The IRFU is against a move to summer rugby, according to Munster chief executive Ian Flanagan.
World Rugby are working on a globally aligned season and hope to find a solution to their fixture issues by the end of the month. One proposal would see the northern hemisphere move on to a calendar-year campaign, beginning in January and continuing through to November with the July international window moving to October.
However, the English and French clubs are trying to block that plan and it has emerged that the Irish union is not in favour of putting itself in a position where rugby would compete with the GAA at the height of its season.
English RFU chief executive Bill Sweeney suggested yesterday that a compromise would see the club season begin in January and end in July — thus avoiding any matches in August.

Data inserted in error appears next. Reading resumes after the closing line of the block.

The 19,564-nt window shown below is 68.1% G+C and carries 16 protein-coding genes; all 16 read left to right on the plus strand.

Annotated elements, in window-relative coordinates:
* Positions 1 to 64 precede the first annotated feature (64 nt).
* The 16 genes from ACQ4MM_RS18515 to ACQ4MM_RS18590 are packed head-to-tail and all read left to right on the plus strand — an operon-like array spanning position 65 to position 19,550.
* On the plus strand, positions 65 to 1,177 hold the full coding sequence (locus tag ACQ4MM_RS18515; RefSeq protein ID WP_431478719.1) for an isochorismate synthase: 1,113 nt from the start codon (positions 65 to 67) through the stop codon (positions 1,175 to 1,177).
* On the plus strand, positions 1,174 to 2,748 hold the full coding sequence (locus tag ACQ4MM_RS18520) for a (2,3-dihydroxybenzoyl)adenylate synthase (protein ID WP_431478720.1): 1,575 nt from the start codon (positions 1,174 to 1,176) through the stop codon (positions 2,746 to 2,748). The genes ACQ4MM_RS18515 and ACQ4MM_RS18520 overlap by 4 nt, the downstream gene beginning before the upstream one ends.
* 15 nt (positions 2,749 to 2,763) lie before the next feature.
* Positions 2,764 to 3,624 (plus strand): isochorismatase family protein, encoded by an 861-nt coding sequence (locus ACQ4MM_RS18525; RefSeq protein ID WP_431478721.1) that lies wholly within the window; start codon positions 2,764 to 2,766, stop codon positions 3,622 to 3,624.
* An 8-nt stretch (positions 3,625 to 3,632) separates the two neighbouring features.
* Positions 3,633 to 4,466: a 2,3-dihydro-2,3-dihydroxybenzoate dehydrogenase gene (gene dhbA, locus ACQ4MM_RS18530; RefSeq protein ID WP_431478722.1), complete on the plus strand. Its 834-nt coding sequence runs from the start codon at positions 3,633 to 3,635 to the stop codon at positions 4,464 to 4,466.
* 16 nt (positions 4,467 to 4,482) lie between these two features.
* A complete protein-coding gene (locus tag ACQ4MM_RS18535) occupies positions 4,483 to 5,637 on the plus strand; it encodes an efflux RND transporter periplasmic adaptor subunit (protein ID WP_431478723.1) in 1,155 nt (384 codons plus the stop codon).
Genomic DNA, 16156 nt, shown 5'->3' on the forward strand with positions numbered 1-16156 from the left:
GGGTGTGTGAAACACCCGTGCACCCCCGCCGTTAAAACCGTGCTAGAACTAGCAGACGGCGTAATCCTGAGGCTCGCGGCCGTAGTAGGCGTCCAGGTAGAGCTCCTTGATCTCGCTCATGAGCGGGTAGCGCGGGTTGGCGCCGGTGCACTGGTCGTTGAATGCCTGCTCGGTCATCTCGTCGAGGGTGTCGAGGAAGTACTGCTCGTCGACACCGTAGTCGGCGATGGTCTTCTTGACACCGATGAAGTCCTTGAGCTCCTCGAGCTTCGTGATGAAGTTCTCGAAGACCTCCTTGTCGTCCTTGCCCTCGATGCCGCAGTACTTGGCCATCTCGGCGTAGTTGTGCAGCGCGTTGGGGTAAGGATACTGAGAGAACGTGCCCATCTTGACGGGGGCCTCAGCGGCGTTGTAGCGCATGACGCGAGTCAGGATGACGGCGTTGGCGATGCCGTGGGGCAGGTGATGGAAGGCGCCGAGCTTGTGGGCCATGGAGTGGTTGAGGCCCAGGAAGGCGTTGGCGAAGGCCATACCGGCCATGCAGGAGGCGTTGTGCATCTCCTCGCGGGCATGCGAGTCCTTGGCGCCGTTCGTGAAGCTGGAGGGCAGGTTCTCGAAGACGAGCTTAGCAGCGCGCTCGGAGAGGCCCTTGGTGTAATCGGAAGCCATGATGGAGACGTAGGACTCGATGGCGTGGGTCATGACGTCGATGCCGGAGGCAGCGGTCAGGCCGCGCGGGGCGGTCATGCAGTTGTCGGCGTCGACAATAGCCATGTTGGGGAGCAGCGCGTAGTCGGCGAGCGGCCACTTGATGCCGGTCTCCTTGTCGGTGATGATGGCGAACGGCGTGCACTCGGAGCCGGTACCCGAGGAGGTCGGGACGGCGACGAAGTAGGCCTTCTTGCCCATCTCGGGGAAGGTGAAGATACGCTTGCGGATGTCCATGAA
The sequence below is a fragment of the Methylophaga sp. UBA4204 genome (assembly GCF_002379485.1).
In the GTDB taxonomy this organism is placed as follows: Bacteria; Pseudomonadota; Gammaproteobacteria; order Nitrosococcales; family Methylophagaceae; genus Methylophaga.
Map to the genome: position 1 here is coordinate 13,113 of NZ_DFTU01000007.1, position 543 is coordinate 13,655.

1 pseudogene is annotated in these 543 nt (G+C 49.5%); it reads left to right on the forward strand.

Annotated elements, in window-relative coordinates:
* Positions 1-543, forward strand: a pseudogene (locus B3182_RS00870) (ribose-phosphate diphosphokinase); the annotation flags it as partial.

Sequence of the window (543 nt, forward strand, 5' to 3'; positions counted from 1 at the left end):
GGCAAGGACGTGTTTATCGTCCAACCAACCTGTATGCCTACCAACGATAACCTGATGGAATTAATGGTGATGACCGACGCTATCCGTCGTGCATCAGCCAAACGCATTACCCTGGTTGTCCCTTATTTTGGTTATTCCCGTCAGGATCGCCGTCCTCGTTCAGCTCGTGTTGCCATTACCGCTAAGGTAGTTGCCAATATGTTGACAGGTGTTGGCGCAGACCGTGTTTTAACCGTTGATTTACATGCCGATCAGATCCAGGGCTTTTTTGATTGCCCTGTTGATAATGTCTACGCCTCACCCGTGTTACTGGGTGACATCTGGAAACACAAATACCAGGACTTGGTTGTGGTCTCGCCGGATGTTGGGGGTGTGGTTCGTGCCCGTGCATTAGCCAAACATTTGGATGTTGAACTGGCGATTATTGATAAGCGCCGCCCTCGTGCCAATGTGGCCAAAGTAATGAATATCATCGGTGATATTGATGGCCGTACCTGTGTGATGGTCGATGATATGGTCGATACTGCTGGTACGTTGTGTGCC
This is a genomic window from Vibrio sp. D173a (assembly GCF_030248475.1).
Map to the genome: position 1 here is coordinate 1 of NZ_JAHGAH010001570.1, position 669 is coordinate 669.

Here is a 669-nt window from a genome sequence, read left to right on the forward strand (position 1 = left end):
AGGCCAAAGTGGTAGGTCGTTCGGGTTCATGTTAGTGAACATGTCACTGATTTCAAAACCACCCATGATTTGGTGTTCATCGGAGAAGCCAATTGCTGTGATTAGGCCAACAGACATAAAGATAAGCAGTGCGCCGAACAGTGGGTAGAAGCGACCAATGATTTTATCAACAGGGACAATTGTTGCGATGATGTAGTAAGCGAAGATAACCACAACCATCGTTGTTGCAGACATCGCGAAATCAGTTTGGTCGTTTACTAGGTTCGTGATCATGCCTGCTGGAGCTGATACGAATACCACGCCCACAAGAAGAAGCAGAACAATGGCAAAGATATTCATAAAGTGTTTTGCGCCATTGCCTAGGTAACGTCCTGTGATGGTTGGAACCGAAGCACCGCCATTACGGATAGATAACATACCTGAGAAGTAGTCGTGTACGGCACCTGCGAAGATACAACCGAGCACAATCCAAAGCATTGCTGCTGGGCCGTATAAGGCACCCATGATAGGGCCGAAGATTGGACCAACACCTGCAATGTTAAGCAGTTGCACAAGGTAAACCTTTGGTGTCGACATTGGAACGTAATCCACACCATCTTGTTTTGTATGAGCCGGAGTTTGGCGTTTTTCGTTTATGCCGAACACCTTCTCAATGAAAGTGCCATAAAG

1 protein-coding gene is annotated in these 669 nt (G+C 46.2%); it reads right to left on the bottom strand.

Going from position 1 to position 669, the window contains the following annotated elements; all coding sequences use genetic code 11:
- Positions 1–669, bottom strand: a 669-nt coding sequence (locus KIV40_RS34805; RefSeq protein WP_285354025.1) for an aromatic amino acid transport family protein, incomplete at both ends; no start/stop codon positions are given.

However, it appears agreement remains some way off. And, while Flanagan said Munster and Ireland will adapt to whatever is agreed, he made clear that the current position is to avoid summer rugby.
“It’s clear historically that we’re not in favour of summer rugby, that’s a position we’ve held consistently in Irish rugby,” he said.
“The only other thing I’d say in that space is we’re living through a period where we can adapt to anything, so we’re certainly not frightened of (what) the final proposal which is agreed turns out to be. We can adapt, but certainly in Irish rugby we’re not afraid of summer rugby but that is not our first preference.”